Ministers and deputy ministers are chosen and appointed by the sovereign; the bills they propose pass to parliament after sovereign approval. The powers, functions and organization of the ministries are, formally, those of the West, from which, almost always, come the experts who are actually entrusted with the functioning of the administrative apparatus; in reality, the traditional customs of Ethiopian feudal society weigh on their functioning.

Administrative order. – The peripheral administration of the state takes place with the division of the territory into 12 provinces divided into 72 districts and these into districts and sub-districts. At the head of the provinces is a governor general of royal appointment, assisted by a director also of royal appointment, assisted by an advisory council.

The municipal order has been adopted in major city centers, whose administration presides over a mayor (käntib Å in Addis Ababa and Gondar, yäkatam  š um “end of town” elsewhere), dependent on the governor general of the province or, in Addis Abeba, by the Minister of Internal Affairs.

Armed Forces. – Public order and defense have their own military corps, whose education and organization have been entrusted to foreigners, mostly Europeans (including military aviation, with school in Debrä ??? Zäìt, formerly Bisoftu); elite troops form the body of the Sovereign’s Guard.

Judicial system. – A supreme court of the sovereign has been created, presided over by afa n ĕ gùs (traditional office inserted in the new structure) and usually also including a non-Ethiopian judge (belonging to the High Court), although many of the cases submitted to it pass to the personal decisions of the sovereign; a High Court (commissioned by the British government, with the 1942 treaty, to protect the judgment of Europeans), composed of a variable number of sections, also includes European judges, who preside over some sections, and temporary adjunct judges of imperial and has no limits to its jurisdiction (it can also act as a court of first instance), which extends to administrative justice and particular civil disputes of a public nature.There are, then, the provincial, district or regional, district and sub-district courts, where European judges do not sit and with jurisdiction in civil and criminal matters. An appeal is foreseen by the lower court than the higher one, and the judgment pronounced on the appeal is final. In 1947 the local judge was established with pre-eminent function of conciliator judge, appointed by the minister (Ministry of the Interior). The particular court is the State Security Court (established in 1947), with its related Court of Appeal; the ecclesiastical authorities, moreover, continue to exercise traditional jurisdictional rights, of limited extent. Muslims have their own courts competent in private matters.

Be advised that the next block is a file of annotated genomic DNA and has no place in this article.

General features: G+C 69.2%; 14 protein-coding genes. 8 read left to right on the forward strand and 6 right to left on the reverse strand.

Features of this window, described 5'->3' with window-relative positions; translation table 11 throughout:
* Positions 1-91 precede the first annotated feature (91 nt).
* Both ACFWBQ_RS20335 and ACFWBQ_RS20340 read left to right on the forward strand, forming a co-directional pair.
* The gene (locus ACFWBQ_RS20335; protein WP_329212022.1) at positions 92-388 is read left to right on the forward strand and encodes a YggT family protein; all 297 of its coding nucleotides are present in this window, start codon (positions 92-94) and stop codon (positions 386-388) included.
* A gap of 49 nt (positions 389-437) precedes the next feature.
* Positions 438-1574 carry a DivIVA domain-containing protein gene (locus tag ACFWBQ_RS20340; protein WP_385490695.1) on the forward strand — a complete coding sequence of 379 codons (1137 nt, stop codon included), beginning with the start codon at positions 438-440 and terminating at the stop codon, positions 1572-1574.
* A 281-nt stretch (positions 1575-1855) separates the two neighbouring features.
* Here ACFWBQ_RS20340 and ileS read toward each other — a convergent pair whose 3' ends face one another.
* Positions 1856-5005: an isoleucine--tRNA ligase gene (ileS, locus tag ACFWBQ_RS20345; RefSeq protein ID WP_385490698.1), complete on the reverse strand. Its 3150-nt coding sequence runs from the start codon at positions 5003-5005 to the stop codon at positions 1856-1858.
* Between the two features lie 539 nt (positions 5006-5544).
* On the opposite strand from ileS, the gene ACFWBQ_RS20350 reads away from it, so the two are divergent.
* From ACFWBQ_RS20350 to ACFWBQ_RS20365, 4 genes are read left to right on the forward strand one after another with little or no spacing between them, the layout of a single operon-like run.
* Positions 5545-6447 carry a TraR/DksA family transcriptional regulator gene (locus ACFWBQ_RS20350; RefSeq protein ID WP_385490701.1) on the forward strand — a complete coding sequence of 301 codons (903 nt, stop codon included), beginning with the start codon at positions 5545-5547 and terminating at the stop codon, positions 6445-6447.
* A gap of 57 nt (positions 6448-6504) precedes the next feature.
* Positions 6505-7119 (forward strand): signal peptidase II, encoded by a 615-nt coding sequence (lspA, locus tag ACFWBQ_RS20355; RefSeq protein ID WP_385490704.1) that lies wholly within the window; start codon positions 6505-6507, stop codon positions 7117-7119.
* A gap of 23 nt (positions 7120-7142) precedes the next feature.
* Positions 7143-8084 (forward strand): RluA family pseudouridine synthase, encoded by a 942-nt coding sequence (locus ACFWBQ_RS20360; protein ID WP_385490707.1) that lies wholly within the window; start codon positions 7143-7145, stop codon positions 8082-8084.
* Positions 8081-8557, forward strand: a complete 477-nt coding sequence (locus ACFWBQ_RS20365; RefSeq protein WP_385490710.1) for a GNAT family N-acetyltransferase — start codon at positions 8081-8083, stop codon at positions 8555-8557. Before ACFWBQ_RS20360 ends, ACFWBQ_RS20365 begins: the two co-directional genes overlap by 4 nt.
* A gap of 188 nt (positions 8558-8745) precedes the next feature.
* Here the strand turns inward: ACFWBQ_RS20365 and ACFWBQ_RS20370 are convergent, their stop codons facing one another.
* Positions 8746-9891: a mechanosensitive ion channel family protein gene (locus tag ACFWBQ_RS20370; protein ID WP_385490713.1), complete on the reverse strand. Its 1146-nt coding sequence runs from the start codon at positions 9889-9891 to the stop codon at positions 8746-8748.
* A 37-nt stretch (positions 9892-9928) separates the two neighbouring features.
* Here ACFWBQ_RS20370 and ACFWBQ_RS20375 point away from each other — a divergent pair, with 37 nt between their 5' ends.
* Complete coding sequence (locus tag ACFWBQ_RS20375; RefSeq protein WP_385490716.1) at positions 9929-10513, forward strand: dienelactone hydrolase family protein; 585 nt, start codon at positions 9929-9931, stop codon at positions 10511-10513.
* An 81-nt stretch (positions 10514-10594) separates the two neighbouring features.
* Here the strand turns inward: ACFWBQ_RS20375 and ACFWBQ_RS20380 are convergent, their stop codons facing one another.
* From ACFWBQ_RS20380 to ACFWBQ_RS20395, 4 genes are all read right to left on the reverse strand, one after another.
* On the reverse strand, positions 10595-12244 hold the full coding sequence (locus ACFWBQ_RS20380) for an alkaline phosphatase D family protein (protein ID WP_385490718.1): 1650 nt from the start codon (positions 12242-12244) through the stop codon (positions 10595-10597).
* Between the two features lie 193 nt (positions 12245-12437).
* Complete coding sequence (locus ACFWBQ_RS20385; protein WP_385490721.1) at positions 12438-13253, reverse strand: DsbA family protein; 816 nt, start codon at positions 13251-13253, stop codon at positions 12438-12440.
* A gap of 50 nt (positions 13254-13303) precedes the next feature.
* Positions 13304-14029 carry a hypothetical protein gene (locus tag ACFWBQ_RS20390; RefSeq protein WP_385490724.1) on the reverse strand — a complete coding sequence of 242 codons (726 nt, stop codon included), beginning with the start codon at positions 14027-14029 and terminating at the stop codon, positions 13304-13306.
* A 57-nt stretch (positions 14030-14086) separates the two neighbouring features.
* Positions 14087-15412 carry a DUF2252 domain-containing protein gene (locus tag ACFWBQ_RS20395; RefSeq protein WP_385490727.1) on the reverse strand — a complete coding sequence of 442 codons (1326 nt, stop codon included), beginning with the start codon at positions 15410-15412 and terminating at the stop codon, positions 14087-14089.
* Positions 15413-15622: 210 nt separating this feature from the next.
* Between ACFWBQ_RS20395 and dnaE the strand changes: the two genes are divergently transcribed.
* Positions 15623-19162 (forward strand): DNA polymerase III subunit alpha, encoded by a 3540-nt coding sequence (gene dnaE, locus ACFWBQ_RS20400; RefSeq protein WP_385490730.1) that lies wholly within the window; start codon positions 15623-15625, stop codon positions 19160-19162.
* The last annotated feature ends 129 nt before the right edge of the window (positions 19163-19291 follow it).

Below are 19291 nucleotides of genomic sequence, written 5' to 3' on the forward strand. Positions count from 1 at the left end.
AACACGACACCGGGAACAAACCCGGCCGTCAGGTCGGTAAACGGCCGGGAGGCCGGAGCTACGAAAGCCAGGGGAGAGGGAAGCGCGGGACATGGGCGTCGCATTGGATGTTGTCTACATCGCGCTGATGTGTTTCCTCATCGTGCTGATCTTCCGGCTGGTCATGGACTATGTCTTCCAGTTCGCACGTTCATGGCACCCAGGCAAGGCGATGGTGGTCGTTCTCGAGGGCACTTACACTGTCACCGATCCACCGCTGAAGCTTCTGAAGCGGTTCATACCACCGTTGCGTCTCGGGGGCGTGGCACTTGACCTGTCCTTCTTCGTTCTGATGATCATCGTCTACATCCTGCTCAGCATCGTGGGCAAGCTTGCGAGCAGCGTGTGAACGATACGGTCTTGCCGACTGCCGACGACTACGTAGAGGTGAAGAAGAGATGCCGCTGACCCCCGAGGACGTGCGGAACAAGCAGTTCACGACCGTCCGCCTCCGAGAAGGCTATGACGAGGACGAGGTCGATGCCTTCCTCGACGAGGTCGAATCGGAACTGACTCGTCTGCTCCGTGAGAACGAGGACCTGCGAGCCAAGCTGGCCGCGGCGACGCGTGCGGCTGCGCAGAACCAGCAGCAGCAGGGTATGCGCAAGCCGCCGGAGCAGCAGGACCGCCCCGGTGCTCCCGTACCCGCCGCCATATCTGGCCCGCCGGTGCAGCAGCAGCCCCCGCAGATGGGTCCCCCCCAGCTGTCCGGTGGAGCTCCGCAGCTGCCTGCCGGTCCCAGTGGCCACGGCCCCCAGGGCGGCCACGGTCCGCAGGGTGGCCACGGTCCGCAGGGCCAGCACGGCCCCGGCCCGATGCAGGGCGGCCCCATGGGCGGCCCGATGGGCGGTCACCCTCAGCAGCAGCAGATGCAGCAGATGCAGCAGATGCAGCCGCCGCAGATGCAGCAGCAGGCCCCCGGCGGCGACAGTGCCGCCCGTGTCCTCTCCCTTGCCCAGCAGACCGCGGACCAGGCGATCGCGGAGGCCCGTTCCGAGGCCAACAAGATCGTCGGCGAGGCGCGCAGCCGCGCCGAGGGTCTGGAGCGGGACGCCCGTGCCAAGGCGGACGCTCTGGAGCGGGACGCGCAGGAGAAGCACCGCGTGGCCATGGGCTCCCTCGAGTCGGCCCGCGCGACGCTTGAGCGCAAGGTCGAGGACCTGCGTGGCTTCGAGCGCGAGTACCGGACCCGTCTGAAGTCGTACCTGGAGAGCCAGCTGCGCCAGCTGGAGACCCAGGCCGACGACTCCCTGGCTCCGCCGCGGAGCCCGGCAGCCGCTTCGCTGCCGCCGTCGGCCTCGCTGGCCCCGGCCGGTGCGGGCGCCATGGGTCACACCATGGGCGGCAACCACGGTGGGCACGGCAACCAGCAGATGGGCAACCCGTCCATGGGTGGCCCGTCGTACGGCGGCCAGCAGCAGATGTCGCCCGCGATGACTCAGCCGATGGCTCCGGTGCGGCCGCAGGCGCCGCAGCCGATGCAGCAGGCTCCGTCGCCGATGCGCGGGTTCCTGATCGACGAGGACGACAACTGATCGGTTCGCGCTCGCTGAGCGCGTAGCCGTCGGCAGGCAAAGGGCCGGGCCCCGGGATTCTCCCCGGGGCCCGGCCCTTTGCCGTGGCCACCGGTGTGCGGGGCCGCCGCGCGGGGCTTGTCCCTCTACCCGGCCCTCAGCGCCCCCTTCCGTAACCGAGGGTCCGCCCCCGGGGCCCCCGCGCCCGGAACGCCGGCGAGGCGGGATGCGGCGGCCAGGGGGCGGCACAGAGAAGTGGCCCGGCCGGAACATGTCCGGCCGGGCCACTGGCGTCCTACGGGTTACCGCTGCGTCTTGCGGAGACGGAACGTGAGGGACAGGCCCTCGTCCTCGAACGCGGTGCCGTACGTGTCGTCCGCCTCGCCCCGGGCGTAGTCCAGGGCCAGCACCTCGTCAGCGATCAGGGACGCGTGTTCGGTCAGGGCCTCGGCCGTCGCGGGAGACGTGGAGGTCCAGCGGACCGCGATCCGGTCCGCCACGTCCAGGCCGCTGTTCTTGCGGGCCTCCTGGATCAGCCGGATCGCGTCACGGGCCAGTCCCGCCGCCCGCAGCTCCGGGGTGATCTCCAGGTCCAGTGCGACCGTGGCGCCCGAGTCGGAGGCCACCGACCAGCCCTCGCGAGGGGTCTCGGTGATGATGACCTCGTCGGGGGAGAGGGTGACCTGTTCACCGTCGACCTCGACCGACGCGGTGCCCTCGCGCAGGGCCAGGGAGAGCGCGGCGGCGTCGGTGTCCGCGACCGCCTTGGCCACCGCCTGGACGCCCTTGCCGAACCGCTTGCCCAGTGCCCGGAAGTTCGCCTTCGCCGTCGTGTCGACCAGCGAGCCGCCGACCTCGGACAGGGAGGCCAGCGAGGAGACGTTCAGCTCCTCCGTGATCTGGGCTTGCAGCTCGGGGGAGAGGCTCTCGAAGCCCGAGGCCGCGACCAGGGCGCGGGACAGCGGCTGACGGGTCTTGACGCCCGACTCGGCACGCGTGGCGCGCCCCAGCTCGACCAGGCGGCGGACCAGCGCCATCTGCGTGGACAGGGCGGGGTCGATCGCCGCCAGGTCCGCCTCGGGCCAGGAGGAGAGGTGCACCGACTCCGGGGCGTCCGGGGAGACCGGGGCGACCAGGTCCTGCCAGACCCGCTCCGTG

Ethiopia Politics and Military